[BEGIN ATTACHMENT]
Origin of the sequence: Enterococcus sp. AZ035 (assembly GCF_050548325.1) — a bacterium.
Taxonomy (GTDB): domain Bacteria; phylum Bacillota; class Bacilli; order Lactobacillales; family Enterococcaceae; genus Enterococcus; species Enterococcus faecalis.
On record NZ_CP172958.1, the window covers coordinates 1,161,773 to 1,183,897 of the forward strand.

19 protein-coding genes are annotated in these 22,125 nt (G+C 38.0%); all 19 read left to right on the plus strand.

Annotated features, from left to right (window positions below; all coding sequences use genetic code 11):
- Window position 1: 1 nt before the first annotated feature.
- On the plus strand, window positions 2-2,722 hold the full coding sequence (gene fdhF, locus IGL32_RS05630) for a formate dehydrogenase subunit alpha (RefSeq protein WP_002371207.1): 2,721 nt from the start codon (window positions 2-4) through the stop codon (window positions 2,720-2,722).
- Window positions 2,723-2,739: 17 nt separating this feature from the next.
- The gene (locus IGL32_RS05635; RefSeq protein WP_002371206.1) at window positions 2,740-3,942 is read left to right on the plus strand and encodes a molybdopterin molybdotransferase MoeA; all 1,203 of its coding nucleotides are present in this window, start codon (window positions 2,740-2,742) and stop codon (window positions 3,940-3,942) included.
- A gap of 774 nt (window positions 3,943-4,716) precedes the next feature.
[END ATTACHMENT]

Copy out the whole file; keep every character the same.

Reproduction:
Origin of the sequence: Enterococcus sp. AZ035 (assembly GCF_050548325.1) — a bacterium.
Taxonomy (GTDB): domain Bacteria; phylum Bacillota; class Bacilli; order Lactobacillales; family Enterococcaceae; genus Enterococcus; species Enterococcus faecalis.
On record NZ_CP172958.1, the window covers coordinates 1,161,773 to 1,183,897 of the forward strand.

19 protein-coding genes are annotated in these 22,125 nt (G+C 38.0%); all 19 read left to right on the plus strand.

Annotated features, from left to right (window positions below; all coding sequences use genetic code 11):
- Window position 1: 1 nt before the first annotated feature.
- On the plus strand, window positions 2-2,722 hold the full coding sequence (gene fdhF, locus IGL32_RS05630) for a formate dehydrogenase subunit alpha (RefSeq protein WP_002371207.1): 2,721 nt from the start codon (window positions 2-4) through the stop codon (window positions 2,720-2,722).
- Window positions 2,723-2,739: 17 nt separating this feature from the next.
- The gene (locus IGL32_RS05635; RefSeq protein WP_002371206.1) at window positions 2,740-3,942 is read left to right on the plus strand and encodes a molybdopterin molybdotransferase MoeA; all 1,203 of its coding nucleotides are present in this window, start codon (window positions 2,740-2,742) and stop codon (window positions 3,940-3,942) included.
- A gap of 774 nt (window positions 3,943-4,716) precedes the next feature.